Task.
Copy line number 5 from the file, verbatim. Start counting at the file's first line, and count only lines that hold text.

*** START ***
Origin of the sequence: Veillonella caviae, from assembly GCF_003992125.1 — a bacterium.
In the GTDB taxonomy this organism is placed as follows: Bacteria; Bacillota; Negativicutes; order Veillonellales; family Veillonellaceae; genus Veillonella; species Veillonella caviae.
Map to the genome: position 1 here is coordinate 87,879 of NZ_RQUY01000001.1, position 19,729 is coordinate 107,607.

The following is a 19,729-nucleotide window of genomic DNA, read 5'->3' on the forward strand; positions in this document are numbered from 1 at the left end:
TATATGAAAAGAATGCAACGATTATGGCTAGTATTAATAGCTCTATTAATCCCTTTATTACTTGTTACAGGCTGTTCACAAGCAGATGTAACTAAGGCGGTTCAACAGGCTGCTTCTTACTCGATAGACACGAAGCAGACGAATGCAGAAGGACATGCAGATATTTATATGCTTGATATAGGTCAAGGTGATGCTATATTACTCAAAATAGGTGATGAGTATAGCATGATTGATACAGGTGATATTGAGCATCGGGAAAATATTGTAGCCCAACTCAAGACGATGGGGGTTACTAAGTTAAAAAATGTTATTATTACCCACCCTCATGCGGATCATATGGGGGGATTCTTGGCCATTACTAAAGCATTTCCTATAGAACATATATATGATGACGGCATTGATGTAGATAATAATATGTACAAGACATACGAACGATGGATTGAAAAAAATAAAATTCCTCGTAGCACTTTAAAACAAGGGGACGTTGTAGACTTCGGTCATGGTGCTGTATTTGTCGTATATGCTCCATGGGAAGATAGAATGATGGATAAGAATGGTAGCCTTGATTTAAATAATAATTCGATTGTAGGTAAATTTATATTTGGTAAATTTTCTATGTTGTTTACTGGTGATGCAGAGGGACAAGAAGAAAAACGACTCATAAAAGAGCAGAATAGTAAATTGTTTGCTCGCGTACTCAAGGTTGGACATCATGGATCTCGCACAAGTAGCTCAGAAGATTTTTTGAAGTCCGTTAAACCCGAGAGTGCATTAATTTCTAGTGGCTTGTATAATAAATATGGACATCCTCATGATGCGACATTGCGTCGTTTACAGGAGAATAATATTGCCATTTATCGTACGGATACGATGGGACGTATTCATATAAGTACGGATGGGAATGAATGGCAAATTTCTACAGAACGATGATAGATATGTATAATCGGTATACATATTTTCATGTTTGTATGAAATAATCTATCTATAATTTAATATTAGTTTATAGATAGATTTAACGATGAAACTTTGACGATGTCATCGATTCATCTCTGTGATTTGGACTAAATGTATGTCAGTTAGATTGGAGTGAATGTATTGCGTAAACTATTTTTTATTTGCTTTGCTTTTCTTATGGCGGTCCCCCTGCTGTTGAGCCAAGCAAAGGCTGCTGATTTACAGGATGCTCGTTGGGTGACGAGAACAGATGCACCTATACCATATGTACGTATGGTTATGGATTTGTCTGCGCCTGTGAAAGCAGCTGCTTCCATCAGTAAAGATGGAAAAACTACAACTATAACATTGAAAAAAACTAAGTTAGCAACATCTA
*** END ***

TATATGAAAAGAATGCAACGATTATGGCTAGTATTAATAGCTCTATTAATCCCTTTATTACTTGTTACAGGCTGTTCACAAGCAGATGTAACTAAGGCGGTTCAACAGGCTGCTTCTTACTCGATAGACACGAAGCAGACGAATGCAGAAGGACATGCAGATATTTATATGCTTGATATAGGTCAAGGTGATGCTATATTACTCAAAATAGGTGATGAGTATAGCATGATTGATACAGGTGATATTGAGCATCGGGAAAATATTGTAGCCCAACTCAAGACGATGGGGGTTACTAAGTTAAAAAATGTTATTATTACCCACCCTCATGCGGATCATATGGGGGGATTCTTGGCCATTACTAAAGCATTTCCTATAGAACATATATATGATGACGGCATTGATGTAGATAATAATATGTACAAGACATACGAACGATGGATTGAAAAAAATAAAATTCCTCGTAGCACTTTAAAACAAGGGGACGTTGTAGACTTCGGTCATGGTGCTGTATTTGTCGTATATGCTCCATGGGAAGATAGAATGATGGATAAGAATGGTAGCCTTGATTTAAATAATAATTCGATTGTAGGTAAATTTATATTTGGTAAATTTTCTATGTTGTTTACTGGTGATGCAGAGGGACAAGAAGAAAAACGACTCATAAAAGAGCAGAATAGTAAATTGTTTGCTCGCGTACTCAAGGTTGGACATCATGGATCTCGCACAAGTAGCTCAGAAGATTTTTTGAAGTCCGTTAAACCCGAGAGTGCATTAATTTCTAGTGGCTTGTATAATAAATATGGACATCCTCATGATGCGACATTGCGTCGTTTACAGGAGAATAATATTGCCATTTATCGTACGGATACGATGGGACGTATTCATATAAGTACGGATGGGAATGAATGGCAAATTTCTACAGAACGATGATAGATATGTATAATCGGTATACATATTTTCATGTTTGTATGAAATAATCTATCTATAATTTAATATTAGTTTATAGATAGATTTAACGATGAAACTTTGACGATGTCATCGATTCATCTCTGTGATTTGGACTAAATGTATGTCAGTTAGATTGGAGTGAATGTATTGCGTAAACTATTTTTTATTTGCTTTGCTTTTCTTATGGCGGTCCCCCTGCTGTTGAGCCAAGCAAAGGCTGCTGATTTACAGGATGCTCGTTGGGTGACGAGAACAGATGCACCTATACCATATGTACGTATGGTTATGGATTTGTCTGCGCCTGTGAAAGCAGCTGCTTCCATCAGTAAAGATGGAAAAACTACAACTATAACATTGAAAAAAACTAAGTTAGCAACATCTA